Intel is a great example of a company that has been driving accountability on human rights throughout its minerals supply chain. In partnership with smelter and refiner facilities in the Democratic Republic of Congo, Intel implemented a minerals traceability program to validate the origin of minerals it used for its products. Over the years, the program evolved to become the Responsible Minerals Assurance Process – Conformant Smelters & Refiners Program, and helped give recognition to facilities that did not finance armed groups in the DRC. Learn more about Intel’s approach here.
> ISO 20400 Section 4.2 provides guidance on accountability.
Consideration #3 – Clearly communicate your expectations to suppliers and encourage honest two-way engagement.
Being clear about your expectations to your suppliers is fundamental to a trusting business relationship. Sending a clear message to suppliers will enable them to plan ahead for your requirements – so it will not only help you encourage competition, but will also allow your organisation to identify any barriers your suppliers may face and how you may be able to assist them (for example, through capacity building programs).
British Land has clearly set out supplier expectations in a Supplier Code of Conduct published on the organisation’s website. In support of the Code, British Land also published its Supply Chain Sustainability Risk Map, thus letting suppliers know what the organisations’ priorities are, and where they are expected to step up. Learn more about British Land’s supplier communications here.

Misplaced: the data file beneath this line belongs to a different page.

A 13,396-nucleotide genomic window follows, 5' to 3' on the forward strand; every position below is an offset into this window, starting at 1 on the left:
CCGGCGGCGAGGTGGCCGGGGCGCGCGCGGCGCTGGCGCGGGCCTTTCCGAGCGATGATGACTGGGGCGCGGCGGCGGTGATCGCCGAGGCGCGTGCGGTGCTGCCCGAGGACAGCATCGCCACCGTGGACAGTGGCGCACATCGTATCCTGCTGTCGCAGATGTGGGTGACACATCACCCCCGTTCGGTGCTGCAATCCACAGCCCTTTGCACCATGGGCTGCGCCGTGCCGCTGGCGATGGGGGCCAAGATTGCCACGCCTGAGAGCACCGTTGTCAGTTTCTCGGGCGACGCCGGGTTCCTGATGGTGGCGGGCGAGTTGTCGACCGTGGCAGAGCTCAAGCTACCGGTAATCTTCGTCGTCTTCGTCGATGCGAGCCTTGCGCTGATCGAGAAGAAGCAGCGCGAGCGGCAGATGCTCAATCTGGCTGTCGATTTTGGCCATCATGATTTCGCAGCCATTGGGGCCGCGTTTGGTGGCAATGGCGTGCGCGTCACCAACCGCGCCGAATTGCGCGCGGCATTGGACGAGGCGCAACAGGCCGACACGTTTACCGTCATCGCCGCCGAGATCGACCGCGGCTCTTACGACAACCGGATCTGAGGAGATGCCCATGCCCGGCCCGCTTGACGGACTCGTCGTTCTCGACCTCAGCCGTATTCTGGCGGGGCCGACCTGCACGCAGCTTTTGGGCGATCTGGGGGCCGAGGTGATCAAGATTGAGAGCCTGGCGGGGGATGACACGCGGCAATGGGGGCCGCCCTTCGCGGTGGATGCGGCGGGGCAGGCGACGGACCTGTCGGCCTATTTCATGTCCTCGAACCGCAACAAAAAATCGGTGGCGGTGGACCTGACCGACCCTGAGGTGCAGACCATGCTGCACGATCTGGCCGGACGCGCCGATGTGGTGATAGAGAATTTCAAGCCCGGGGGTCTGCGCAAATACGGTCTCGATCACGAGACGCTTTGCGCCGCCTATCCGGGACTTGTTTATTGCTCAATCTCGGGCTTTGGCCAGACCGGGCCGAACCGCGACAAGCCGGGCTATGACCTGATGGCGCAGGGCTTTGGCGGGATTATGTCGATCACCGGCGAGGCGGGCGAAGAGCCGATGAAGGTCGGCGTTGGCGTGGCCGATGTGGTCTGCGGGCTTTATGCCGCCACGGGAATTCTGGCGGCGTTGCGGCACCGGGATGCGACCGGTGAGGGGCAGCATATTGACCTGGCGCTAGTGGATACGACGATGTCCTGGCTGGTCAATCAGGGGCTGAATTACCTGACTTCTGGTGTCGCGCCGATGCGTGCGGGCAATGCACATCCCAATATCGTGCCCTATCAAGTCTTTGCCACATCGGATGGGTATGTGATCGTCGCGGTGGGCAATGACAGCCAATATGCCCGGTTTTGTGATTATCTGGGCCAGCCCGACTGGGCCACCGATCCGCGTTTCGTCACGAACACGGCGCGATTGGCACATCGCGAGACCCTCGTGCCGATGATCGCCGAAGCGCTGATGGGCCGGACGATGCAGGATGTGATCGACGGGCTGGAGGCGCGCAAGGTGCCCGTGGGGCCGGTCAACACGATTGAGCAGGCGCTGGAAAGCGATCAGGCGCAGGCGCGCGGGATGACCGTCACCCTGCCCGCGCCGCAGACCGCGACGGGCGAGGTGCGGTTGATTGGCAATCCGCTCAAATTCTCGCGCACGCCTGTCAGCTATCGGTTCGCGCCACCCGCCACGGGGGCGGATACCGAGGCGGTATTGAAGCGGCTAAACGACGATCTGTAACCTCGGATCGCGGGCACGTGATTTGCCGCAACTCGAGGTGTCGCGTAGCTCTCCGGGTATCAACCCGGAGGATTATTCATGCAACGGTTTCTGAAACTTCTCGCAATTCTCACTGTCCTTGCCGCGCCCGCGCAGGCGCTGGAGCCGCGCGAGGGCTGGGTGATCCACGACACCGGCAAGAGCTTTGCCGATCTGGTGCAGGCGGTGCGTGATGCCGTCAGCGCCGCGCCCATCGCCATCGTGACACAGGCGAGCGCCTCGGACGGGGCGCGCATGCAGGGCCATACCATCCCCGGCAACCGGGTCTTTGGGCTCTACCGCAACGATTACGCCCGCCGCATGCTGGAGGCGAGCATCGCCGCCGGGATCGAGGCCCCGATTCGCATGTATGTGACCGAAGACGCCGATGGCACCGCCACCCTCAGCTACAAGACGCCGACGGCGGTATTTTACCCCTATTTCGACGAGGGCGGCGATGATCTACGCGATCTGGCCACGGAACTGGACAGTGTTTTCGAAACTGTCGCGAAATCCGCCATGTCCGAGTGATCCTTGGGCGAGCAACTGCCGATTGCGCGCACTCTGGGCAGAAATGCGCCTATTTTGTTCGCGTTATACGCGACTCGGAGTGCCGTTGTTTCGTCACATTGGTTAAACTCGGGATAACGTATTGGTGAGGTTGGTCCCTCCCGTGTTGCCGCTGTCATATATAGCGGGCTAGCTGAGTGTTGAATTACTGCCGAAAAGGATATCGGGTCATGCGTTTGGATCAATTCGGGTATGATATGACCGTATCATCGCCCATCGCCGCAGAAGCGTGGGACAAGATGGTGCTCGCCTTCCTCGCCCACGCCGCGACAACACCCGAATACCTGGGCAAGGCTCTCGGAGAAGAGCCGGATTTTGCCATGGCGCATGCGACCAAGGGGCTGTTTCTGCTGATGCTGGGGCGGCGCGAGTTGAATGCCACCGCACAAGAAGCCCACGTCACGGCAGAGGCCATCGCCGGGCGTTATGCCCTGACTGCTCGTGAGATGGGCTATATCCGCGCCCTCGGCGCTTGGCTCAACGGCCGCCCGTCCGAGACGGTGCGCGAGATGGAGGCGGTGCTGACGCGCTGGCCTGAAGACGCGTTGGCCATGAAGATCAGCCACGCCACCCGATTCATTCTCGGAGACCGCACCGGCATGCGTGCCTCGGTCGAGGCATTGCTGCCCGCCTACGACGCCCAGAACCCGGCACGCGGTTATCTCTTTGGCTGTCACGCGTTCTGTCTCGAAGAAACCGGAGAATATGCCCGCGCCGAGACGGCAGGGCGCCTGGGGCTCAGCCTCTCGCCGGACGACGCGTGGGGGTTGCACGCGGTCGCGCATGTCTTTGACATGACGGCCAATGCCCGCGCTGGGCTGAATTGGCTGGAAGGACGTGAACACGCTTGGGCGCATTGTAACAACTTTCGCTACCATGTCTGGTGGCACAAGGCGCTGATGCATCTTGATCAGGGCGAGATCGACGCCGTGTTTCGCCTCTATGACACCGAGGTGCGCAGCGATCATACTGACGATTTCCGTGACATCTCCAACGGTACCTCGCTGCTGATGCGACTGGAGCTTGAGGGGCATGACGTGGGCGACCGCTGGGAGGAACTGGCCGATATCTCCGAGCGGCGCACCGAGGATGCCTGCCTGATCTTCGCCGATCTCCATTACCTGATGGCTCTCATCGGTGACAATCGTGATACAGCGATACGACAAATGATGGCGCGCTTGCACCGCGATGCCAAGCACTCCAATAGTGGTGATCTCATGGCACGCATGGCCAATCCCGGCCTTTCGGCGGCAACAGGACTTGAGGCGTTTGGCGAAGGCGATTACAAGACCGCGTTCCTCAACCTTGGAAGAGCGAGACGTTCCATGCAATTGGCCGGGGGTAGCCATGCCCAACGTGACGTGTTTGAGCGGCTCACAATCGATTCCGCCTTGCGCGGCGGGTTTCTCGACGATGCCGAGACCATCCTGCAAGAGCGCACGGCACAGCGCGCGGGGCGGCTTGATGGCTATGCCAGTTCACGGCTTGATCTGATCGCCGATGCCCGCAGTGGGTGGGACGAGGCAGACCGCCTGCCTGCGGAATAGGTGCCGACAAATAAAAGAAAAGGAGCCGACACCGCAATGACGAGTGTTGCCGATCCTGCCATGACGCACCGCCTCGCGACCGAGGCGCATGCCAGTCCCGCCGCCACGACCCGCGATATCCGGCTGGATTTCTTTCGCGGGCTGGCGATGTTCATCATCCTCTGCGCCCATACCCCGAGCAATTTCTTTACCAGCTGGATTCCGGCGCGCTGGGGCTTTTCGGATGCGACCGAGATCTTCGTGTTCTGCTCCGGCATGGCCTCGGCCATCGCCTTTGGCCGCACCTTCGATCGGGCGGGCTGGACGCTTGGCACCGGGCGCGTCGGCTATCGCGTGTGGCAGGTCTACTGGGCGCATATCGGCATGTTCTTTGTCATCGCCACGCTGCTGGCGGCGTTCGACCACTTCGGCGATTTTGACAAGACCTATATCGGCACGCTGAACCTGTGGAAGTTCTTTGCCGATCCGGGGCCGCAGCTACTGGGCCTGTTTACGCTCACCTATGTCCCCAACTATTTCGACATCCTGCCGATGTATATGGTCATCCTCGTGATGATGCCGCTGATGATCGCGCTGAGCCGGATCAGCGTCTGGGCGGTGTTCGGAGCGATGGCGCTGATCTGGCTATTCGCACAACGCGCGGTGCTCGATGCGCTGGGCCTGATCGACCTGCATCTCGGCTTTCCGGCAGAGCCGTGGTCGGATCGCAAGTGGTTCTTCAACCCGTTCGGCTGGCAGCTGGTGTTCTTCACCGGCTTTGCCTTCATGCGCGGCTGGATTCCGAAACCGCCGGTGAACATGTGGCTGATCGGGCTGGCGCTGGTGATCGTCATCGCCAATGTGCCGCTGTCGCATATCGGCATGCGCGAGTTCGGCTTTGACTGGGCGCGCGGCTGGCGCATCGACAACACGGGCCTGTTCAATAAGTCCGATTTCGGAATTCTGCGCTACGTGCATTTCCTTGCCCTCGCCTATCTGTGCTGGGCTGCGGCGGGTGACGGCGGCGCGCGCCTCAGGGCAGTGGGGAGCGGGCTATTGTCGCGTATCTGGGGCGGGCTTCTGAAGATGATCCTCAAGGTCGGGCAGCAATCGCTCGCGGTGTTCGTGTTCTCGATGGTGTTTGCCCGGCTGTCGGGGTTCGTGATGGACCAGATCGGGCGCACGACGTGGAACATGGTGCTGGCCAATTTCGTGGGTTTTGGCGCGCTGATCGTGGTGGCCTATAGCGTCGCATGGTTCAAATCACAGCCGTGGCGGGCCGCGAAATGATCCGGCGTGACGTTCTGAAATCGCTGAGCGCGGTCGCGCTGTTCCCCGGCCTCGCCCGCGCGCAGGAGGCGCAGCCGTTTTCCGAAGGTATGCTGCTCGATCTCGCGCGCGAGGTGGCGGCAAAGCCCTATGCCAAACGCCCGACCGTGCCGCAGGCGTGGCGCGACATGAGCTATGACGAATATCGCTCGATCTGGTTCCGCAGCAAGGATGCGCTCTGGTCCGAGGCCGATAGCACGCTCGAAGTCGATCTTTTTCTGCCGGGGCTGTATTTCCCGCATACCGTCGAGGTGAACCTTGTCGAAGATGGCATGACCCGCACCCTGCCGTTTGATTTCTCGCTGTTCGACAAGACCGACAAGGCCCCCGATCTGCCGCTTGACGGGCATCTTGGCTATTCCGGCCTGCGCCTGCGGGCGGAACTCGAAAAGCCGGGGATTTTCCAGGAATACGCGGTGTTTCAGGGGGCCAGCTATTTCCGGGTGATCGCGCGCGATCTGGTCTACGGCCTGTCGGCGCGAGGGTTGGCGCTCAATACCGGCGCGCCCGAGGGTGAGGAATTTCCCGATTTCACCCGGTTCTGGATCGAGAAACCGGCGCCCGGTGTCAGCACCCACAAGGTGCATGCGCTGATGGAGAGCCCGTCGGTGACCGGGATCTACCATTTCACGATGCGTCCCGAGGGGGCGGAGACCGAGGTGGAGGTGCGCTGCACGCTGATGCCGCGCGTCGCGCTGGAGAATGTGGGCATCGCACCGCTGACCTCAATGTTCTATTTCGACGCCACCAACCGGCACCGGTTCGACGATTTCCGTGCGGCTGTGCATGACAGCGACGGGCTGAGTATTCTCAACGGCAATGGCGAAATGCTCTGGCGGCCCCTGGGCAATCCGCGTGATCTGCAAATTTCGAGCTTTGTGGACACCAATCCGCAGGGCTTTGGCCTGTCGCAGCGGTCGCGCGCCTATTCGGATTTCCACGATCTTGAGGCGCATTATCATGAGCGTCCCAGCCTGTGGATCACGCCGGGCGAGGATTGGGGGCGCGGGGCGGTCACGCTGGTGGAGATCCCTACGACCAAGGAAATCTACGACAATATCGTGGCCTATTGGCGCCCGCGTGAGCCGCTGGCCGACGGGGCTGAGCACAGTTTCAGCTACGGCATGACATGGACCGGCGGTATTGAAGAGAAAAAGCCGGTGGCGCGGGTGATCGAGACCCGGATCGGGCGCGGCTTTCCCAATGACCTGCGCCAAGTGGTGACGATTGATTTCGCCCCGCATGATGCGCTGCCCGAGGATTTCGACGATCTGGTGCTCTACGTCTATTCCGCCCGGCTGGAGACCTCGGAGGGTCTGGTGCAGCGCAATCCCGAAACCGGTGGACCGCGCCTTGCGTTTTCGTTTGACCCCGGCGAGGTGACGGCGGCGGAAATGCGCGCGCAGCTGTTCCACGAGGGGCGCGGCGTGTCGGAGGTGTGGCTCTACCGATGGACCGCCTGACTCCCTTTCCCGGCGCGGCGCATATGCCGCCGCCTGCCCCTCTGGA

> ISO 20400 Section 6.3.2 provides guidance on engaging supply chains.
Consideration #4 – Recognise suppliers may need to respond to different reporting requests.
Your organisation may have global operations, and so could your suppliers. It is likely that your contractors will be required to provide information in support of the Modern Slavery Act reporting requirement, or equivalent regulations overseas. Many data sharing platforms are available to reduce the compliance burden.
The AIM Progress program is a perfect example of how pre-competitive industry collaboration can enable brands to share their audited suppliers and mutually recognise audits. Other industry specific initiatives include Railsponsible, Together for Sustainability or the Ethical Toy Program. Learn more about the AIM Progress program by watching this short video.
> ISO 20400 Section 6.5.2 provides guidance on reducing the reporting burden on suppliers.
Consideration #5 – Consider how you can use existing supplier engagement processes.
Integrating sustainability into existing practices and processes is at the heart of ISO 20400. Organisations have many opportunities to engage with suppliers before, during and after the sourcing process, and can integrate modern slavery due diligence into the conversation. It is important to recognise that the supplier selection and contract management process may be too limited to solve complex human rights situations. Long-term business-to-business initiatives may be more relevant such as supplier development, supplier relationship management, and partnerships.
In the UK, the Supply Chain Sustainability School has been working with partners such as the National Grid and Costain to support understanding within the supply chain, engage and assess them and support continuous improvement. Learn more about the UK Supply Chain Sustainability School approach here.
> ISO 20400 Section 4.2 provides guidance on integration.
If you would like to get started on your modern slavery supply chain management strategy, please get in touch!
In the UK: Helen Carter – email@example.com
In Australia: Jean-Louis Haie – firstname.lastname@example.org
For more information on our approach, please visit our website.